Nate: I'm not crying. I just have alien goo in my eye.
Sara: Yeah. Me too.
Nate: Now I'm going to go brush my teeth forever.

Dialogue Disasters

(As Zari, Ray and young Ray arrive with the baby Dominator)
Nate: Woah. It's like E.T.

(If you have to explain the joke, it isn't a joke!)


Ray created a ten-step team-building process.

The Waverider only has one bathroom.

Ray was born in 1980.

In the new timeline, Ray disappeared on Halloween 1988. His body was found two days later in the woods near his home.

Zari is left speaking French after her first time-jump.

Ray read Scientific American as a boy. Stein comments that he was more of a National Geographic boy.

The team discovers that Ray found a baby Dominator and has started stealing candy to feed it. He calls it Gumball.

The Legends faced The Dominators in 207.

Ray comments that he and his brother Sydney used to fight over their Nintendo Entertainment System. He wanted to play The Legend of Zelda. Sydney only wanted to play Tecmo Bowl.

Zari says the only video games she had growing up were military training simulations.

Zari has never heard of the musician  Billy Joel.

Nate is a Billy Joel fan and considers his Beatles tribute album Nylon Curtain his best work.

Ray's favorite musical of all time is Singing In The Rain.

Rory says Singing In The Rain is not as good as his favorite musical, Fiddler On The Roof.

Both Nate and Rory think Ray's mom is attractive.

Ray's mom had to leave work once that month already after Ray set the school science lab on fire.

Ray had a habit of finding stray animals and bringing them home as a kid.

Rory discovers that someone has been using the jump ship to make secret trips while everyone else was asleep and erasing the logs. He suspects Stein is selling The Legends out to The Time Bureau.

Amaya tells Nate she just wants to be friends.

Jax and Rory discover that Stein has been rearranging one of the storage rooms on the lower deck into a lab, where he build some kind of transmitter that can send a signal through time.

Young Ray has a secret fort out in the forest behind his home that he named Camelot. This is a reference to Ray's dreams of being a knight as a boy, which were first mentioned in 212.

It is revealed that Stein's secret trips and communicator were all part of his efforts to keeps tabs on his daughter's pregnancy so he could be sure of being there when his first grandchild was born.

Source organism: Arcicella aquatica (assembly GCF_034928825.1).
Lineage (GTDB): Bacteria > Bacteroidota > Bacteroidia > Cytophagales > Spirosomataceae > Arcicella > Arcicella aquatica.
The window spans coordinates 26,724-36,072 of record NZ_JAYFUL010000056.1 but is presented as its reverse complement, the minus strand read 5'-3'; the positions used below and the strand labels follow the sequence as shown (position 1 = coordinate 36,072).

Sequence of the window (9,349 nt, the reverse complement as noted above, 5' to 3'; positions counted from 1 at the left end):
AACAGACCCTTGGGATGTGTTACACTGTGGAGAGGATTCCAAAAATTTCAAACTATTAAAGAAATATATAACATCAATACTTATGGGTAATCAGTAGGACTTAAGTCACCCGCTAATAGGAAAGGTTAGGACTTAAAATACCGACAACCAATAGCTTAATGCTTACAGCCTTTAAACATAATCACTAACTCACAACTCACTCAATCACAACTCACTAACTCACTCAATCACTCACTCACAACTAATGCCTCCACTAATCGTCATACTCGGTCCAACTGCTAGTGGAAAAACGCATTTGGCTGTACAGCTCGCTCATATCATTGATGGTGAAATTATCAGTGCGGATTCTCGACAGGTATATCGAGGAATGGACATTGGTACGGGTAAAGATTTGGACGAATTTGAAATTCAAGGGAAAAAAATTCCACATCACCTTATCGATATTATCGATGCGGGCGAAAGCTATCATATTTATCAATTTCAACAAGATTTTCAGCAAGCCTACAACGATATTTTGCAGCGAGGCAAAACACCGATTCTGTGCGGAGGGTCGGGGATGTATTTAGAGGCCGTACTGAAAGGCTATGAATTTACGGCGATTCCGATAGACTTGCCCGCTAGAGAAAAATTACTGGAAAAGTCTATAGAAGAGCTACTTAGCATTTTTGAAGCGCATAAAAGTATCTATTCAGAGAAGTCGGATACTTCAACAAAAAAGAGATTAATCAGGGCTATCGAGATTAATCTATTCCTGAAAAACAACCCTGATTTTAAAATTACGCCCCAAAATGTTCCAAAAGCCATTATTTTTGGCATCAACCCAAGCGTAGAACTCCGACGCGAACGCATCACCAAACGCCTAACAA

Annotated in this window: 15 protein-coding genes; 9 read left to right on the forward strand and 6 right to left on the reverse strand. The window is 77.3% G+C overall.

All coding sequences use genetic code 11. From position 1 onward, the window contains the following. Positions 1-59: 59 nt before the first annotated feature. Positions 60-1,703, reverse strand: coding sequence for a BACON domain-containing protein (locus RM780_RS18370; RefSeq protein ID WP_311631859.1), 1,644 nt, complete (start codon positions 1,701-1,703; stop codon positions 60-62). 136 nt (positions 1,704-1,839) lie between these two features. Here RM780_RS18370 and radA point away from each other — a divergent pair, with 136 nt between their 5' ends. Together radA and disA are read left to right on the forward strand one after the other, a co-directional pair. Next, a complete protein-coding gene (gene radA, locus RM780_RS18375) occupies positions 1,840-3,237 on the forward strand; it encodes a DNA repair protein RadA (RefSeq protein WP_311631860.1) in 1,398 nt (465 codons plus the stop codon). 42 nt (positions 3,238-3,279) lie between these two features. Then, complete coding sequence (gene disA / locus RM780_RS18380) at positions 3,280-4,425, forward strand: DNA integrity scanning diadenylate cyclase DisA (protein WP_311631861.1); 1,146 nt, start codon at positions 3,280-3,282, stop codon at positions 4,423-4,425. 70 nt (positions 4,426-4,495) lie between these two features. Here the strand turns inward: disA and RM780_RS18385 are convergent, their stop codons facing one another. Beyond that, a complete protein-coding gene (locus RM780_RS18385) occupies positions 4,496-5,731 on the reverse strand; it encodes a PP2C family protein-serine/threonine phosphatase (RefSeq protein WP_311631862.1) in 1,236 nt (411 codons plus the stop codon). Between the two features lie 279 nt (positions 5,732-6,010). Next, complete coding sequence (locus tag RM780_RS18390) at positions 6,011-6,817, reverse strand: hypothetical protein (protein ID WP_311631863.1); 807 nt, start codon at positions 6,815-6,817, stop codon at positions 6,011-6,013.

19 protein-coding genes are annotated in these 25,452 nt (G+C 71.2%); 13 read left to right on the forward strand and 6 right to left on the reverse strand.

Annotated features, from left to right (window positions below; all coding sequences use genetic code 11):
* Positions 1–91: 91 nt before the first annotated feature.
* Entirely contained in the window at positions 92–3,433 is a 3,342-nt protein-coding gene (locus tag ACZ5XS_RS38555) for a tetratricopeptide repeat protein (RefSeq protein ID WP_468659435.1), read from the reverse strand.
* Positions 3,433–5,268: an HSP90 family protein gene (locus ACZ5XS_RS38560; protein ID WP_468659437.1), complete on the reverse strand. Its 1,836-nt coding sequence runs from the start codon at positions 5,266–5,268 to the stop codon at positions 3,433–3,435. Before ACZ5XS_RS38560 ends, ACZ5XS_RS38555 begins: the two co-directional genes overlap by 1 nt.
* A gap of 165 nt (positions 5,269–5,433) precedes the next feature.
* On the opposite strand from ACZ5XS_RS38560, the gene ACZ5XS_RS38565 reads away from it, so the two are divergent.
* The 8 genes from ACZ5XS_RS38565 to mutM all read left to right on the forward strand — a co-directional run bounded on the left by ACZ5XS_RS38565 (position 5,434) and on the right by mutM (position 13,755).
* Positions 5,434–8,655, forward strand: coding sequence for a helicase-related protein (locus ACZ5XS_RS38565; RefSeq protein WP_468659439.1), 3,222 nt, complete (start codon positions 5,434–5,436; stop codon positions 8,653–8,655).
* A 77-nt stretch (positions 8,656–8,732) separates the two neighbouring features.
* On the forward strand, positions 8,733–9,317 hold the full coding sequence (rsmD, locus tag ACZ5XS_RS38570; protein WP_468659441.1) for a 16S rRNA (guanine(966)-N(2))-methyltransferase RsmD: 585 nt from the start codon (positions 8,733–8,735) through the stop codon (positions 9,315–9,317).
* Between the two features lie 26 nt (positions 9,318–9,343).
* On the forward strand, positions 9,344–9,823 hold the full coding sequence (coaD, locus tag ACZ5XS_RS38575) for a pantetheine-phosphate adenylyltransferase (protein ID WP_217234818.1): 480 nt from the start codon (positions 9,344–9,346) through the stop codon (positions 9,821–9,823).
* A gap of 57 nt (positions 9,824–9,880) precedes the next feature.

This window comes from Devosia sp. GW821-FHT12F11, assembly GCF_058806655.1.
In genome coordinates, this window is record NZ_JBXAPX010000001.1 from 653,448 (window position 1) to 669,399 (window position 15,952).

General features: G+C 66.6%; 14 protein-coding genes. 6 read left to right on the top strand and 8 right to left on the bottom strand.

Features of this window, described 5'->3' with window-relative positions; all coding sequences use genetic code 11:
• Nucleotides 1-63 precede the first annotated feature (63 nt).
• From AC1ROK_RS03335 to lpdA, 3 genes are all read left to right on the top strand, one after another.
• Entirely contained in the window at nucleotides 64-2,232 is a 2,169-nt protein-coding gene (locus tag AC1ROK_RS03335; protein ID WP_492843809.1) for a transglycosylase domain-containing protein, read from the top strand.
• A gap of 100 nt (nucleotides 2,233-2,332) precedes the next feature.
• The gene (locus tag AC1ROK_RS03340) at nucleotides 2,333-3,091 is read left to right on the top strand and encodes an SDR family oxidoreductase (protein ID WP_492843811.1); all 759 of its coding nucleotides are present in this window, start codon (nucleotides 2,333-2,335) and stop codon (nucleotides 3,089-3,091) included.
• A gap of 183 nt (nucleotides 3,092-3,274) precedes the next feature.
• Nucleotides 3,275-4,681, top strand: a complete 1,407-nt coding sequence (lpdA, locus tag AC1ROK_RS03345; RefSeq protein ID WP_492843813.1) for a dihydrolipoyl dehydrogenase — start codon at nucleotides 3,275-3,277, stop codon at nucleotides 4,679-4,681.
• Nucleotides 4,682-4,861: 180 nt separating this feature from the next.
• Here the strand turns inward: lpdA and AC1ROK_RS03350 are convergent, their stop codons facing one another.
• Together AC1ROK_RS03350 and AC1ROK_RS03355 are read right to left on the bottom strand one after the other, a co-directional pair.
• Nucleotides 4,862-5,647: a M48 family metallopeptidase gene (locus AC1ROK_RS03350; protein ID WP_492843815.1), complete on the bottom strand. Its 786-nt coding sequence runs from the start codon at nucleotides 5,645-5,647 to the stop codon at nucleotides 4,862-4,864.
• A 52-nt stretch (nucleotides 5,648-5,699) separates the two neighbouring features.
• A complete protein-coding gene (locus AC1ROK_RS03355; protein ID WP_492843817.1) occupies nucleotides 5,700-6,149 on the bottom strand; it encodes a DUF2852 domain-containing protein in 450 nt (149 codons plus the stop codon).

Lily Stein gives birth to a healthy baby boy. He is named Ronnie - presumably after Professor Martin Stein's first partner as Firestorm, Ronnie Raymond.

Sara is seen in a new white jumpsuit as White Canary.

Zari dons a white and gold costume to appear with the rest of The Legends when taking young Ray trick-or-treating.

In Zari's time, The FDA outlawed candy.

Zari says - playing Two Truths And A Lie with Ray - that her friends used to call her Z, that she loves musicals and that she once got a hold of a copy of The Legend of Zelda but never beat the final boss. We never find out which was the lie, but based on her reaction when Ray says he wants to watching Singing In The Rain with her, it's probably that she likes musicals.

Jax asks Ray for his help in finding a way to break-up The Firestorm Matrix so Stein can retire and go back to Central City 2017 without him.


Ivy Town - October 30, 1988
Central City - 2017.

The Fridge Factor

Averted with style, as Zari proves herself vital to the team immediately and just as sensible as Sara and Amaya.

The Bottom Line

It's goofy as heck and far more concerned with making references to various 80's films and winking to the audience than telling a thrilling story. (I'm honestly amazed they didn't go for the Ghostbusters 2 homage with Sara waking up in the webbing and asking "Why am I dripping with goo?") The script is contrived and requires the smartest members on the team to act like idiots and the last people who should be keeping secrets from each other to try doing so. Get past that, however, and it's a fun little ride.